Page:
Blockchain technology and containers may not seem to have much in common. At a conceptual level, however, they do. Here’s what the two have to do with each other.
Blockchain refers to a type of database architecture in which data is stored in distributed fashion on a decentralized system of nodes. It has become most famous as the technology driving Bitcoin. However, it has many other applications that extend beyond the world of cryptocurrency, from the media industry to property management.
Containers, meanwhile, are a way to host applications. Apart from serving as a solution for deploying software that runs a blockchain-based application, containers may not seem like they have much to do with blockchain.
Containers and the Blockchain
Yet, if you think about the foundational ideas behind the two technologies, some important shared traits emerge:
- Decentralization. Just as a blockchain stores data in a decentralized fashion, a containerized application is powered by a number of containers, across which the workload is distributed. No one container is more important than another, and load can shift across the environment as application demand dictates.
- Fault-tolerance. If some of the nodes on the blockchain disappear, data remains intact because it is stored on other nodes. This makes blockchain data storage more reliable than conventional databases. Containers operate in a similar fashion. A containerized application consists of multiple containers. When one fails, others remain available to keep the application running.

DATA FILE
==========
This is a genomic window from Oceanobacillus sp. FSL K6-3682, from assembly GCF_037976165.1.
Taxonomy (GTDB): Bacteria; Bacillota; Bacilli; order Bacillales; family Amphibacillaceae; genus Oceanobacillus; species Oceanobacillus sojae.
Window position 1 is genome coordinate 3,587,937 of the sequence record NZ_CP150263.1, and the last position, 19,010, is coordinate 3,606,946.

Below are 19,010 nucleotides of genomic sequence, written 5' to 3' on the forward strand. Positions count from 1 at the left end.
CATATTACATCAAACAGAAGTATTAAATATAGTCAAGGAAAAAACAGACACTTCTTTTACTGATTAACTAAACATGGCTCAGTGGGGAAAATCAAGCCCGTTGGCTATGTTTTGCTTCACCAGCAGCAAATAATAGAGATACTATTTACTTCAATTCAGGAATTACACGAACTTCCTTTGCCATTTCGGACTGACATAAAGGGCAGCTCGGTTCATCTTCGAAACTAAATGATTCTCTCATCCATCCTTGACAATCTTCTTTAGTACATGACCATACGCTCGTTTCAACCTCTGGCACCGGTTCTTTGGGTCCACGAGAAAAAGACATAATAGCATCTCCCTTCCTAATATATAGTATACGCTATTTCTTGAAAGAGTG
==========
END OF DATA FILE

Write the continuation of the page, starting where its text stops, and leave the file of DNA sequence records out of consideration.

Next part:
- Immutability. Containers are a form of immutable infrastructure. When you want to modify your application, you don’t change existing containers. You create new ones. Blockchains are somewhat similar in that once data is written to the blockchain, it is immutable (in most cases). To change records, you write new data rather than modifying data already in place.
- Scalability. The ability to scale is one of the killer features of both technologies. Although blockchains such as Bitcoin have faced scalability challenges, in general a distributed, decentralized blockchain can scale much faster and more extensively than a conventional database. So can a containerized application.
- Business value. Both technologies have followed similar paths. Both were born as obscure, marginal technologies with no clear use case, and slowly evolved to gain significant importance for business. Containers, or things that looked like them (such as jails), were around for decades before Docker brought them mainstream in 2013. Bitcoin emerged in 2008, but it took several more years before mainstream organizations began to recognize the value of blockchain not just for building cryptocurrency, but also for a variety of purposes. Today, it seems clear that both are here to stay, even though few people were talking about either of these technologies just five years ago.
In short, blockchain and containers have more in common than you may think. To be sure, they solve quite different sorts of problems. But they both reflect a set of design principles and goals that are at the fore of next-generation computing.